Psychiatric, Health & Wellness


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Frequently Asked Questions

Why do people seek Mental Health Services?
People often seek Mental Health services when they experience difficulties and/or challenges in their life. Examples:  Marital and/or relationship difficulities, family problems , child or parenting difficulities, work stress, chronic health problems, financial stress or social challenges to name a few. 

What are common reasons that often prevent people from seeking Mental Health services?
Fear, shame, embarrassment, social stigma

What kinds of problems do Mental Health Specialists treat?
Depression, Anxiety, ADD/ADHD, Panic Disorders, Obsessive Compulsive Disorders, Personality Disorders, Bipolar, Schizophrenia, Autism, Grief, Eating Disorders and many, many others.

I feel overwhelmed, lost, depressed, anxious- Where do I begin?
A Psychiatric Evaluation and Assessment with a Qualified Professional in the field of Mental Health.

Psychiatrist, Psychologist, Psychotherapist, Physician, Nurse Practitioner degrees and initials can be very difficult to understand all the different titles and roles.  How do I know where to start or who to schedule an appointment with?

Any of the above Mental Health Professionals can provide a brief assessment of your situation and direct you to appropriate resources for assistance. However, each Mental Health Professional often specialize in specific areas.

Psychiatrists (MD) and Psychiatric Mental Health Nurse Practitioners (PMHNP) are qualified to diagnose treat and prescribe medication and administer psychotherapy/counseling for Mental Health Disorders.

Psychologists (PhD, Psy.D) are qualified to administer psychological testing, psychotherapy/counseling

Psychotherapists (MA, MS, LSW, LCSW) are qualified to administer psychotherapy/counseling

Physicians (MD)/Primary Care Nurse Practitioners (FNP, ANP) are often qualified to administer a Mental Health Assessment in a Primary Care Setting. With the nationwide shortage of Psychiatric Professionals, MD's and NP's in the Primary Care Setting are beginning to treat common Mental Health disorders (Anxiety, Depression, ADD/ADHD) however, many providers often refer patients to a Psychiatrists or Psychiatric Mental Health Nurse Practitioner for more complex disorders (Major Depression, Bipolar, Personality Disorders, Schizophrenia, etc.) or after a treatment/s regime has failed.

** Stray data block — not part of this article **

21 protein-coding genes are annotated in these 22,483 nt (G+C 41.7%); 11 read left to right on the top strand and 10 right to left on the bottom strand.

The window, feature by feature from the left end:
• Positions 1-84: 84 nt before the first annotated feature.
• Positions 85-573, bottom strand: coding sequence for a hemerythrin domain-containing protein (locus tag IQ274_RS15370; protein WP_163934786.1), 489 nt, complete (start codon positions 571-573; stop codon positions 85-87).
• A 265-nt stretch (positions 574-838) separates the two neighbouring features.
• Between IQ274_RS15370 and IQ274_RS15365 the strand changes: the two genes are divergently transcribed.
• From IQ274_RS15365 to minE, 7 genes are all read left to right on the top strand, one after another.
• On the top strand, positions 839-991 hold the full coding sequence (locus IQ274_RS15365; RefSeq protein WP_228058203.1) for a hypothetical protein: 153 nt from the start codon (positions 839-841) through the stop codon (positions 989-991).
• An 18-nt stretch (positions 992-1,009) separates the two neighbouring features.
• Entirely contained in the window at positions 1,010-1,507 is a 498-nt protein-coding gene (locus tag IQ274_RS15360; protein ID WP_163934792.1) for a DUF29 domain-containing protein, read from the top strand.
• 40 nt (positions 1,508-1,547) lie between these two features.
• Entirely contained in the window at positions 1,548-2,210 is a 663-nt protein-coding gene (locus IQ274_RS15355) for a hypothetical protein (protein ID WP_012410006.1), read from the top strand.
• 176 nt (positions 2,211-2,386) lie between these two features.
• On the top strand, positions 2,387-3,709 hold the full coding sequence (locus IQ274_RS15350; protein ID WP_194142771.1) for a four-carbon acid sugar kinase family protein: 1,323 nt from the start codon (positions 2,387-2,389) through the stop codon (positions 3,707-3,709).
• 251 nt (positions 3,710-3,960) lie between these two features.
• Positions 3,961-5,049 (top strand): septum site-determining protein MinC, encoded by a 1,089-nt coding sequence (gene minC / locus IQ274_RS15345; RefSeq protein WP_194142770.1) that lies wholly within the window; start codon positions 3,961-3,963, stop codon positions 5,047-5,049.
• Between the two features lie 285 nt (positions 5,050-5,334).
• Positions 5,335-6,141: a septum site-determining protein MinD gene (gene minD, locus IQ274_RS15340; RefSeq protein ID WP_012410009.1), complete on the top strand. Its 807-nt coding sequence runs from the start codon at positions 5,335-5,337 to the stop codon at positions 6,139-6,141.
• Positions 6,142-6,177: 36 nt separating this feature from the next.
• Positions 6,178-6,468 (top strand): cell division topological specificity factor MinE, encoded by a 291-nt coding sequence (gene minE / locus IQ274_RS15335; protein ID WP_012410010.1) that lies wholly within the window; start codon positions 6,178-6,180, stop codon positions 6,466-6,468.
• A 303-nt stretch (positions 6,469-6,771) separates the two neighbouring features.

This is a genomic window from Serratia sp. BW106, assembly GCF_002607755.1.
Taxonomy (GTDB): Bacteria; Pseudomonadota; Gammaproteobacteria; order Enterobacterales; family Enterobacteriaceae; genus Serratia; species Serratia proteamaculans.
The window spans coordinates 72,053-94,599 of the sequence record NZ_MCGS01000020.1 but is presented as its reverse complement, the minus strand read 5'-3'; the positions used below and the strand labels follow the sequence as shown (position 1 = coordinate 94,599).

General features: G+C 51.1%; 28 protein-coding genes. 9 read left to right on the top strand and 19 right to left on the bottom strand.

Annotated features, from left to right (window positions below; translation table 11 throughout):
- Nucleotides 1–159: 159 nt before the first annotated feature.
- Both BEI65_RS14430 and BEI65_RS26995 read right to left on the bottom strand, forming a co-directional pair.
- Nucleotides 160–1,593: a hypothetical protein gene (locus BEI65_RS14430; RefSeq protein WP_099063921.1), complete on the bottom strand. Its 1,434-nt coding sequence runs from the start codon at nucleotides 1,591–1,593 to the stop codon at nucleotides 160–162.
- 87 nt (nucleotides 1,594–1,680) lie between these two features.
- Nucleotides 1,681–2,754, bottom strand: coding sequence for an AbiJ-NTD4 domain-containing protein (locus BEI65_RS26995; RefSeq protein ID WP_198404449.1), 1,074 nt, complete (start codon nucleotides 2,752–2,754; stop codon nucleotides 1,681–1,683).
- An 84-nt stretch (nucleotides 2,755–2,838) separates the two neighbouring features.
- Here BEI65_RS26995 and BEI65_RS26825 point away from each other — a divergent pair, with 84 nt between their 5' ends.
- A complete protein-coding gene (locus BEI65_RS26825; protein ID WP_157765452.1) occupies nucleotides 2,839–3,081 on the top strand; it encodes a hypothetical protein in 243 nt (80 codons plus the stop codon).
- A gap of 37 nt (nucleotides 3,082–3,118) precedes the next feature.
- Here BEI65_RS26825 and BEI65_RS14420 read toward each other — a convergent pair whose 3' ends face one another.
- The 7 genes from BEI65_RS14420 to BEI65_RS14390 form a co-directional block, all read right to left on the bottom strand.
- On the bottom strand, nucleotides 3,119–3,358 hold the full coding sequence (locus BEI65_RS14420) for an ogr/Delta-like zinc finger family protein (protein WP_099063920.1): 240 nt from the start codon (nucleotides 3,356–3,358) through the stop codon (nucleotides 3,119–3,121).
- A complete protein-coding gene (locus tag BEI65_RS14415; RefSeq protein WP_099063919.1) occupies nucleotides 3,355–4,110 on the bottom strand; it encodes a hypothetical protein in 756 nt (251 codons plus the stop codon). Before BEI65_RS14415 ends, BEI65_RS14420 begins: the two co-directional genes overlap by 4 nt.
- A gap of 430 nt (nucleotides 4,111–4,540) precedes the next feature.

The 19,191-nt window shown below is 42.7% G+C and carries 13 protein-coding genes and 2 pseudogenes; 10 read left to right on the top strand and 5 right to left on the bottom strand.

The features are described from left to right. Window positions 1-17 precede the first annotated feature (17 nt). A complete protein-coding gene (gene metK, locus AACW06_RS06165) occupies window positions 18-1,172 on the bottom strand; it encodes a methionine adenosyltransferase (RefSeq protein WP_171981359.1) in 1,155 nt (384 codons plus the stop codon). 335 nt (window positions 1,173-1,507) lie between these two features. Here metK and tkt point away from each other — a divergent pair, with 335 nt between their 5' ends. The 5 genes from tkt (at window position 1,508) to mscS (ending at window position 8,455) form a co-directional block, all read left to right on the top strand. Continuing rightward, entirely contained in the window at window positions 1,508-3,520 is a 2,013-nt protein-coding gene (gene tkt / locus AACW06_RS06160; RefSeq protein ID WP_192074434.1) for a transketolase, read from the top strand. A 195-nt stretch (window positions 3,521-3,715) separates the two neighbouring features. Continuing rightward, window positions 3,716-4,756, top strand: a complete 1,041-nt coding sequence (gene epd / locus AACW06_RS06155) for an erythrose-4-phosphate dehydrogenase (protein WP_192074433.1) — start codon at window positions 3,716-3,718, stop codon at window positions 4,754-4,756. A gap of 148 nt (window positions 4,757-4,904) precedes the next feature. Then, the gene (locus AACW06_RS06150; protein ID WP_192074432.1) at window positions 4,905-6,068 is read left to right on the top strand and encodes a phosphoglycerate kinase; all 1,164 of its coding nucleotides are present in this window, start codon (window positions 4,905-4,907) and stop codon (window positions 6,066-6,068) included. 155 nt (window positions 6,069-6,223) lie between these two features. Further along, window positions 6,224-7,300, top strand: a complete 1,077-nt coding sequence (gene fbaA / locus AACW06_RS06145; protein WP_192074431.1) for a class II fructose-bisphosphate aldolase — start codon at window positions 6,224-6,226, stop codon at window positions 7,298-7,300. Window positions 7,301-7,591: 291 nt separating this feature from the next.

DISCLAIMER: The above list is not meant to encompass ALL Psychiatric/Psychology/Mental Health Professionals. It is provided for better understanding of the qualification and role of the Mental Health Professional to assist the patient in making an informed decision.
Licensing, Certification, Credentialing, Education and Experience differ among professions as well as state by state requirements and statues.

I am fearful of taking medication- I don't want to feel like a "zombie or drugged up." Is it common for medications to make people feel this way?
No. The goal of psychopharmacological management (prescribing Mental Health Medications) is to maximize results and minimize side effects. There are no guarantees with patient response to medication nor avoiding side effects. However, if the correct medication is prescribed at the correct dose, route and frequency, patients often experience a pleasant relief of symptoms. Your health care provider will discuss benefits and risks of treatment options including taking (or not taking) medication.

As a patient, what are some things I can do to maximize my response to treatment and medication?
1. Seek professional assistance before symptoms become severe
2. Come prepared to your initial visit. Provide a list of past and/or current medications (ALL medications including Medical and Mental Health). Provide names of medications, dose, duration and response.
(If you have difficulty recalling names, doses etc. your pharmacy can often provide you a copy)
3. Be compliant with all follow-up appointments. Consistent, routine assessments are critical in medication/treatment management and treatment outcomes.
4. Communicate with your Psychiatric Health Care Provider of any medication fears or concerns: Side effects, undesired effects (lack of sexual desire or performance), difficulty swallowing pills, cost, prior medication experience, etc.
(If you have questions about your medications, ask your Mental Health Provider-NOT the internet)
5. Complete all necessary medication forms from your Psychiatric Health Care Provider. The more information you provide (past medication response, family members response to psychiatric medications, monotherapy (one medication at a time) or two or more medications prescribed at the same time).